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Frna

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<p>fRNA</p>
<p>Functional RNA.</p>
<p>A functional<b>non-coding RNA</b><span style="color: #000000"> (f<b>ncRNARNA</b>) is a functional non-coding RNA molecule that is not translated into a protein. </span></p><p><span style="color: #000000">Less-frequently used synonyms are non-protein-coding RNA (npcRNA), non-messenger RNA (nmRNA), and small non-messenger RNA (snmRNA) and functional RNA (fRNA). The term <b>small RNA</b> (<b>sRNA</b>) is often used for small bacterial ncRNAs. The DNA sequence from which a non-coding RNA is transcribed as the end product is often called an <b>RNA gene</b> or non-coding RNA gene.</span></p>
<p><span style="color: #000000">Non-coding RNA genes include highly abundant and functionally important RNAs such as transfer RNA (tRNA) and ribosomal RNA (rRNA), as well as RNAs such as snoRNAs, microRNAs, siRNAs and piRNAs and the long ncRNAs that include examples such as Xist and HOTAIR (see here for a more complete list of ncRNAs). The number of ncRNAs encoded within the human genome is unknown, however recent transcriptomic and bioinformatic studies suggest the existence of thousands of ncRNAs.<sup id="cite_ref-pmid15790807_0-0" class="reference"><font size="2">[1]</font></sup><sup id="cite_ref-pmid17571346_1-0" class="reference"><font size="2">[2]</font></sup><sup id="cite_ref-pmid17568003_2-0" class="reference"><font size="2">[3]</font></sup><sup><font size="2">, but see</font></sup> <sup id="cite_ref-3" class="reference"><font size="2">[4]</font></sup> Since many of the newly identified ncRNAs have not been validated for their function, it is possible that many are non-functional.<sup id="cite_ref-pmid15851066_4-0" class="reference"><font size="2">[5]</font></sup></span></p>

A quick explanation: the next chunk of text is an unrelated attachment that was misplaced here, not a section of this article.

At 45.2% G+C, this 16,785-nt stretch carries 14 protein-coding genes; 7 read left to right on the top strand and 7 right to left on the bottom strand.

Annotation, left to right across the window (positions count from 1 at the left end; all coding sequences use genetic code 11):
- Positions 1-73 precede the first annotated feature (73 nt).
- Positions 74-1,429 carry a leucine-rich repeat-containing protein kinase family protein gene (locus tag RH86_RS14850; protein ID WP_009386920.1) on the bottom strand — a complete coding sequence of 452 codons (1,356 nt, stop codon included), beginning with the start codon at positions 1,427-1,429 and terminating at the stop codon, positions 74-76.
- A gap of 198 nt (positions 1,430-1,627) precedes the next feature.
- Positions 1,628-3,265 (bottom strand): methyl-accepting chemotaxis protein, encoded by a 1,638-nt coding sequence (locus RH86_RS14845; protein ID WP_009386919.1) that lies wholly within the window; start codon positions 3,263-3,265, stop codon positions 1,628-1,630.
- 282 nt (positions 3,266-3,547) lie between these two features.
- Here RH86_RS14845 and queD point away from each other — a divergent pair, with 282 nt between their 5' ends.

<p><table id="toc" class="toc tochidden"> <tbody> <tr> <td> <div id="toctitle"> <h2><span style="color: #000000">Contents</span></h2> <span style="color: #000000"><span class="toctoggle"><font size="2">[</font><font size="2">show</font><font size="2">]</font></span></span></div> <ul style="display: none"> <li class="toclevel-1 tocsection-1"><span style="color: #000000"><span class="tocnumber">1</span> <span class="toctext">History and discovery</span></span></li> <li class="toclevel-1 tocsection-2"><span style="color: #000000"><span class="tocnumber">2</span> <span class="toctext">Biological roles of ncRNA</span> </span> <ul> <li class="toclevel-2 tocsection-3"><span style="color: #000000"><span class="tocnumber">2.1</span> <span class="toctext">ncRNAs in translation</span></span></li> <li class="toclevel-2 tocsection-4"><span style="color: #000000"><span class="tocnumber">2.2</span> <span class="toctext">ncRNAs in RNA splicing</span></span></li> <li class="toclevel-2 tocsection-5"><span style="color: #000000"><span class="tocnumber">2.3</span> <span class="toctext">ncRNAs in gene regulation</span> </span> <ul> <li class="toclevel-3 tocsection-6"><span style="color: #000000"><span class="tocnumber">2.3.1</span> <span class="toctext">trans-acting ncRNAs</span></span></li> <li class="toclevel-3 tocsection-7"><span style="color: #000000"><span class="tocnumber">2.3.2</span> <span class="toctext">cis-acting ncRNAs</span></span></li> </ul> </li> <li class="toclevel-2 tocsection-8"><span style="color: #000000"><span class="tocnumber">2.4</span> <span class="toctext">ncRNAs and genome defense</span></span></li> <li class="toclevel-2 tocsection-9"><span style="color: #000000"><span class="tocnumber">2.5</span> <span class="toctext">ncRNAs and chromosome structure</span></span></li> <li class="toclevel-2 tocsection-10"><span style="color: #000000"><span class="tocnumber">2.6</span> <span class="toctext">Bifunctional RNA</span></span></li> </ul> </li> <li class="toclevel-1 tocsection-11"><span style="color: #000000"><span class="tocnumber">3</span> <span class="toctext">ncRNAs and disease</span> </span> <ul> <li class="toclevel-2 tocsection-12"><span style="color: #000000"><span class="tocnumber">3.1</span> <span class="toctext">Cancer</span></span></li> <li class="toclevel-2 tocsection-13"><span style="color: #000000"><span class="tocnumber">3.2</span> <span class="toctext">Prader&ndashnbsp;Willi syndrome</span></span></li> <li class="toclevel-2 tocsection-14"><span style="color: #000000"><span class="tocnumber">3.3</span> <span class="toctext">Autism</span></span></li> <li class="toclevel-2 tocsection-15"><span style="color: #000000"><span class="tocnumber">3.4</span> <span class="toctext">Cartilage-hair hypoplasia</span></span></li> <li class="toclevel-2 tocsection-16"><span style="color: #000000"><span class="tocnumber">3.5</span> <span class="toctext">Alzheimer's disease</span></span></li> <li class="toclevel-2 tocsection-17"><span style="color: #000000"><span class="tocnumber">3.6</span> <span class="toctext">miR-96 and hearing loss</span></span></li> </ul> </li> <li class="toclevel-1 tocsection-18"><span style="color: #000000"><span class="tocnumber">4</span> <span class="toctext">Distinction between functional RNA (fRNA) and ncRNA</span></span></li> <li class="toclevel-1 tocsection-19"><span style="color: #000000"><span class="tocnumber">5</span> <span class="toctext">See also</span></span></li> <li class="toclevel-1 tocsection-20"><span style="color: #000000"><span class="tocnumber">6</span> <span class="toctext">References</span></span></li> <li class="toclevel-1 tocsection-21"><span style="color: #000000"><span class="tocnumber">7</span> <span class="toctext">External links</span></span></li> </ul> </td> </tr> </tbody></table></p>